She embraced the Muslim faith and ideas when she was in college and approaching life with that unique early-adult passion and strength. However, and one point her group started to decide that women in burkas should wear soft-soled shoes because even though they were completely covered , if a man were to hear her feet he would begin to think of the shapely legs attached. And then — he would not be responsible for where his thoughts went next.

Growing up in California, I never gave tank tops a second thought. I imagine if I had grown up in Brazil I wouldn’t give much else any additional thought either.

There are two ways to look at this. One is that we have freedom from human rules: Colossians 2:16. I mean, the last thing I’d want is for my daughter to try to fit into the slot a group of teens designed.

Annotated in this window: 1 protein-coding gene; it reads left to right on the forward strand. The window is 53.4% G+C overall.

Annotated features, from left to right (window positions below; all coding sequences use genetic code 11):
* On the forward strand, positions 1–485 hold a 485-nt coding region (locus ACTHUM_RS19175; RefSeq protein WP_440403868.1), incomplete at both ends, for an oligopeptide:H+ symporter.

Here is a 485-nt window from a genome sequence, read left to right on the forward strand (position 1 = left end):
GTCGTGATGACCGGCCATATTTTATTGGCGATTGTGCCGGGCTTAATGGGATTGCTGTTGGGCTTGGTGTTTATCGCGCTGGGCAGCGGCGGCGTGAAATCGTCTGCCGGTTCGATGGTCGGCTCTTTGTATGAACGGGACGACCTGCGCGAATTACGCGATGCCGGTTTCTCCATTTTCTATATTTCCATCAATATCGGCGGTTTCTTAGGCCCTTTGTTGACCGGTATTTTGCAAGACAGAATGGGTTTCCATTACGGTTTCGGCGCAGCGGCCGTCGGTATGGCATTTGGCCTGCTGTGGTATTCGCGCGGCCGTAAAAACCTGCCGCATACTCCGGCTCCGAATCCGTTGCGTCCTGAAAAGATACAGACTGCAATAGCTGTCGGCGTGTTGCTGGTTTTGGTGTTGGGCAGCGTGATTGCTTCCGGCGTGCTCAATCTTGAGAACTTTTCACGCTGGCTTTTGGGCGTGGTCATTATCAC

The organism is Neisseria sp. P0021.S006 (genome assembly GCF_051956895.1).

And second: being aware of the culture when you need to be, just as Paul was. 1 Corinthians 9:19-23.

Do you believe modesty is only cultural, or is there a standard?




7 thoughts on “Is modesty cultural?

  1. Mary Ann Young Robinson says:

    Also growing up in a different part of the country, in the so called Bible Belt, it has taken me years and living in 5 states to try and figure out these issues. There is also the culture within church denominations. For a Christian I do think it is of worth to try to understand where all of our standards and beliefs actually come from. I raised my daughters to be modest. My oldest is now a pastor’s wife and I am thankful that she has a good take on what that means as a role model. I also see young women who just want to feel accepted and make many bad decisions based on that. Maturity usually helps with that as they start to raise their own children and have that maternal care. BUT, it is still OK to have your personal standard in addition to what you believe the Bible teaches. The world and society will teach that anything is ok in any century, so we still have to watch out for that “roaring lion”!

    • Hilarey says: